Laurentian University – In Solidarity

Posted on Thursday, April 22, 2021

The Canadian Association of Theatre Research /l'Association canadienne de la recherche théâtrale (CATR/ACRT) joins the Société québécoise d’études théâtrales (SQET) in its condemnation of the elimination of many programs at Laurentian University, including Theatre Arts. CATR/ACRT wishes to express its solidarity with our colleagues who are suffering the consequences of this short-sighted and damaging action. The membership of the CATR/ACRT strongly denounces the deep injustice of the restructuring of Laurentian University. We vigorously affirm our solidarity with our colleagues in Sudbury, as well as with the students who studied in the university’s eliminated programs. In the face of this unjust attack on post-secondary education in Ontario, our organizations members wish to recall the major historical role that Laurentian University has played in the survival and vitality of the Ontario Francophonie, a cultural legacy that reaches across the province and beyond. We would like to express in particular our support for the professors of the Theatre Arts program, our colleagues and friends who will have to pay, like their colleagues in French Studies, Philosophy, Political Science and other disciplines affected by this reckless restructuring.

The Société québécoise d’études théâtrales denounces the elimination of many programs at Laurentian University, including those in theatre studies. The SQET wants to express its solidarity towards colleagues students who will suffer the consequences of this decision.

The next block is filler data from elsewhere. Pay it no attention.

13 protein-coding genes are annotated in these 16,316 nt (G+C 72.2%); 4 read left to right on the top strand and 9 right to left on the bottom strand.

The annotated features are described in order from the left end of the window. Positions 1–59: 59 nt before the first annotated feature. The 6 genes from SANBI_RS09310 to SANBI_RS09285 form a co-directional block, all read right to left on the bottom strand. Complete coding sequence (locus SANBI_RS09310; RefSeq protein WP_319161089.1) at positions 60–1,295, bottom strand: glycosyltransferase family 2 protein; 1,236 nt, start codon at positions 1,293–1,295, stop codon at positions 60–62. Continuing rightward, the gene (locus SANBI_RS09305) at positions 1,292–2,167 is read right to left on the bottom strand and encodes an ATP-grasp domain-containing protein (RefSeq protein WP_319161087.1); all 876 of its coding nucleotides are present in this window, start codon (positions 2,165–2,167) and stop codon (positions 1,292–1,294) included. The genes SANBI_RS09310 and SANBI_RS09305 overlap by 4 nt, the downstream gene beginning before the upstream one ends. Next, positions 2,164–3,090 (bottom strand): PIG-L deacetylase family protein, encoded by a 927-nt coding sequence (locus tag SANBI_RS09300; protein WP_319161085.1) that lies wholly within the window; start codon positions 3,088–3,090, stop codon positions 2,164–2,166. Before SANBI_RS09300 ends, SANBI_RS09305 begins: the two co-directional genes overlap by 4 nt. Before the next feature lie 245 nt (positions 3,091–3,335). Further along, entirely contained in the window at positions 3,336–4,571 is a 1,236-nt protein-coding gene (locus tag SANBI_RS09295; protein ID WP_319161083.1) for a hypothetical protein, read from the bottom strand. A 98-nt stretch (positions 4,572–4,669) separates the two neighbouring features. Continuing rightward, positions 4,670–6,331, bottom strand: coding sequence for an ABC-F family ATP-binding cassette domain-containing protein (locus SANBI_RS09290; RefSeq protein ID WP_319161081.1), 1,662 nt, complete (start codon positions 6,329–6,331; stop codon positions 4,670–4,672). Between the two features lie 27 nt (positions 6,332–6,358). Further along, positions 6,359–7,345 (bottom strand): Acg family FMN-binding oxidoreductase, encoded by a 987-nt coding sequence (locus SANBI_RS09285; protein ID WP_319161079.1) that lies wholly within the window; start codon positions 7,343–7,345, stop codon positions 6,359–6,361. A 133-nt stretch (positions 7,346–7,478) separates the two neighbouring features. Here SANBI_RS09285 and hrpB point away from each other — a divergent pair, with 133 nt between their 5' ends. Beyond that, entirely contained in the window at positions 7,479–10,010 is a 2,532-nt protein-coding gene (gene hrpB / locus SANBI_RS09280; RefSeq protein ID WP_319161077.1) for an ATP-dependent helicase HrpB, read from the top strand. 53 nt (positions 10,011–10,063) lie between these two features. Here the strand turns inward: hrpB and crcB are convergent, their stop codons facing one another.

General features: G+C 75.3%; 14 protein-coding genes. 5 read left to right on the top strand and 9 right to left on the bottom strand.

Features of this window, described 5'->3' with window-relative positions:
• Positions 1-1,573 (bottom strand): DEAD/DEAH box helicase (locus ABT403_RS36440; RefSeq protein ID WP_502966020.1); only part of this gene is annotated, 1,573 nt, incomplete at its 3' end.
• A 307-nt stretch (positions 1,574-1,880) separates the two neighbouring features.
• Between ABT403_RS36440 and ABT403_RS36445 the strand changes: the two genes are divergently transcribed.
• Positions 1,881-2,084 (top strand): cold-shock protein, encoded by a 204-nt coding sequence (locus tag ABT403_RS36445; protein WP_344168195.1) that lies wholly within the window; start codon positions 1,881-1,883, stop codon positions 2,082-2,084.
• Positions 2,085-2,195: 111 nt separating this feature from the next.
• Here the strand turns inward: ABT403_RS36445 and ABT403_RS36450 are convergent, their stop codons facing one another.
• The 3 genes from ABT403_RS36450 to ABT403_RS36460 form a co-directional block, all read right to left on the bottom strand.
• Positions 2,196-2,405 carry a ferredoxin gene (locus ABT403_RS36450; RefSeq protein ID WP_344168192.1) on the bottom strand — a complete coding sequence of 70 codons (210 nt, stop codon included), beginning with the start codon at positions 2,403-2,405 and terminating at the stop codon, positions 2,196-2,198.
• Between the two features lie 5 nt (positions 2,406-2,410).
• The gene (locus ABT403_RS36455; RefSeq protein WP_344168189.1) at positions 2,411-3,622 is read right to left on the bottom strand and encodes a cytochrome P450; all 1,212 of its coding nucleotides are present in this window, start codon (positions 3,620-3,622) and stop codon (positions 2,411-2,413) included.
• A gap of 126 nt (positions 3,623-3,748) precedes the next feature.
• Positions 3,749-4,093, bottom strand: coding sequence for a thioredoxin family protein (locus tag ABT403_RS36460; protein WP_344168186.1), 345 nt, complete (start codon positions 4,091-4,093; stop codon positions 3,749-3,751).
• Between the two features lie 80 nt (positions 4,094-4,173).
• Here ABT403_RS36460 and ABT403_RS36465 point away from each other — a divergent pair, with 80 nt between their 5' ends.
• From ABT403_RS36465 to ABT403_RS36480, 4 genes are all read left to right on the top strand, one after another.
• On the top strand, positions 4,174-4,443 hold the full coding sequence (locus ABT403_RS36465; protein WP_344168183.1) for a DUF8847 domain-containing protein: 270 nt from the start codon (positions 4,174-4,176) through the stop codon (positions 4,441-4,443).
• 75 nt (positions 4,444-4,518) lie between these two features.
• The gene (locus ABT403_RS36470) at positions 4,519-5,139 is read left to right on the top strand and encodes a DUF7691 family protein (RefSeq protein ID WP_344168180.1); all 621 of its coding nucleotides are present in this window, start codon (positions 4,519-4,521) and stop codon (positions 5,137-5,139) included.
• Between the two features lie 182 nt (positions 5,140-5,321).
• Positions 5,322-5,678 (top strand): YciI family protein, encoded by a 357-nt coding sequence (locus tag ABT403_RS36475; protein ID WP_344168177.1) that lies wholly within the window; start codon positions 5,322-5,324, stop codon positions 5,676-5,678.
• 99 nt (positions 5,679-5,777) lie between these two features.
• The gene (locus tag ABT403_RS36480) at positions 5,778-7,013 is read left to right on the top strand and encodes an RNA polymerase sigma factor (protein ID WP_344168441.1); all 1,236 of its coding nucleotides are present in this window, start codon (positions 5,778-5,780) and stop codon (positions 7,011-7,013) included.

This week, the University of Ottawa’s Department of Theatre was shocked to learn that Laurentian University eliminated several programs, including Theatre Studies. We wish to express our outrage and affirm our solidarity with colleagues and students who must pay the price of this decision. It is well known that Laurentian University, up until now, played a key role in ensuring the ongoing strength of Franco-Ontarien culture and the dissemination of the French language throughout Ontario: it was the birthplace of the Franco-Ontarian flag, the Franco-Ontarian Quiet Revolution began on its campus, and its graduates founded numerous cultural nationally-known institutions, including the publishing house Prise de parole, the Galerie du Nouvel-Ontario and the Théâtre du Nouvel-Ontario. In particular, we wish to express our support to our colleagues and friends who taught in this essential program. Along with specialists in French, Philosophy, Political Science and a plethora of other disciplines, they must pay the price of dubious management practices.

 

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